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Results: 1-10 of 260

Religious discrimination: discipline for trying to convert a junior colleague was not unlawful
  • Herbert Smith Freehills LLP
  • United Kingdom
  • April 29 2016

A recent EAT ruling makes clear that, while disciplinary sanction for manifesting a religious belief is unlawful, an employer can lawfully discipline


UK: Restrictive covenants: BIS call for evidence; EAT ruling confirms unreasonable restraints cannot be bought
  • Herbert Smith Freehills LLP
  • United Kingdom
  • April 29 2016

As part of an initiative to develop a National Innovation Plan to help make Britain the most attractive place in Europe to start up new businesses


UK: Whistleblowing: employers face uphill struggle to strike out claims for lack of “public interest”
  • Herbert Smith Freehills LLP
  • United Kingdom
  • April 29 2016

A recent EAT ruling has highlighted that, in many cases, the prospects of striking out a whistleblowing claim at a preliminary hearing on the basis of


UK: TUPE: can apply to part of service split along functional lines
  • Herbert Smith Freehills LLP
  • United Kingdom
  • April 29 2016

The EAT has confirmed that, where a service being provided by a transferor is split along functional lines, with two separate activities carried out


UK: Discipline: raising non-urgent or trivial concerns while an employee is on stress-related sick leave may amount to constructive dismissal
  • Herbert Smith Freehills LLP
  • United Kingdom
  • April 29 2016

Employers should consider carefully whether it is necessary to raise disciplinary concerns with an employee while they are absent on stress-related


UK: Unfair dismissal: “taking a sickie” is gross misconduct
  • Herbert Smith Freehills LLP
  • United Kingdom
  • April 29 2016

An employer can fairly dismiss for gross misconduct where it has a genuine and reasonable belief (after reasonable investigation) that an employee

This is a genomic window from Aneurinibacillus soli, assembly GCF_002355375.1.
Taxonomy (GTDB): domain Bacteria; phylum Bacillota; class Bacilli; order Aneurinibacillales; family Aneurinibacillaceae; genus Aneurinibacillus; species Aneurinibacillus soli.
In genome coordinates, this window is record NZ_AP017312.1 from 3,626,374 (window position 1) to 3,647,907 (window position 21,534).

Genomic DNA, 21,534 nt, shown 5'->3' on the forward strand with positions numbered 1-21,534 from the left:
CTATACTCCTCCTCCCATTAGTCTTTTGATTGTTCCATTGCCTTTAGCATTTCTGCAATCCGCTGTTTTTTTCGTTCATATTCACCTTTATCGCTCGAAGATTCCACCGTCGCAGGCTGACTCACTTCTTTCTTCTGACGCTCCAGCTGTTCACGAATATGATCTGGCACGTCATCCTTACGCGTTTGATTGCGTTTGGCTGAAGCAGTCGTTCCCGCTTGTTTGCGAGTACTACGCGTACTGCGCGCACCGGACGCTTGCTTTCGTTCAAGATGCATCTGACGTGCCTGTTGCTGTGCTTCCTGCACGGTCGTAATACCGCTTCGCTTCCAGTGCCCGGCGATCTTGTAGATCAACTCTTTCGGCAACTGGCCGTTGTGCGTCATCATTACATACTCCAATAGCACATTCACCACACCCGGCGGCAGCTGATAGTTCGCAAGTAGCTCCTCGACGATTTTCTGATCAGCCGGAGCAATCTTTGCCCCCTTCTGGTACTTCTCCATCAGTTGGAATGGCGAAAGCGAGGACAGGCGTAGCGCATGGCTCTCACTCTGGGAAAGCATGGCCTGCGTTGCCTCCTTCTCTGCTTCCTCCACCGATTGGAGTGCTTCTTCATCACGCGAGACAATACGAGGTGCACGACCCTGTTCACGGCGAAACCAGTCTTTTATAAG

UK: Vicarious liability: Supreme Court’s broad application of “close connection” test means employers more likely to be liable for employee misbehaviour
  • Herbert Smith Freehills LLP
  • United Kingdom
  • March 17 2016

Employers could be held vicariously liable for staff misbehaviour in a broader range of situations following the Supreme Court ruling in Mohamud v WM


UK: Early conciliation: EAT rulings establish flexible approach to compliance
  • Herbert Smith Freehills LLP
  • United Kingdom
  • March 17 2016

A number of recent EAT rulings suggest that technical arguments over compliance with the early conciliation rules for tribunal claims may be given


Round-up of UK employment law developments in FebruaryMarch 2016
  • Herbert Smith Freehills LLP
  • United Kingdom
  • March 16 2016

The Government has published draft regulations providing for mandatory gender pay reporting; consultation ended on 11 March 2016 and a revised final


UK: EAT rejects appeal on inclusion of commission in holiday pay
  • Herbert Smith Freehills LLP
  • United Kingdom
  • February 23 2016

The EAT gave its judgment on the appeal in Lock v British Gas Trading yesterday. It upheld the tribunal's ruling that words can be written into the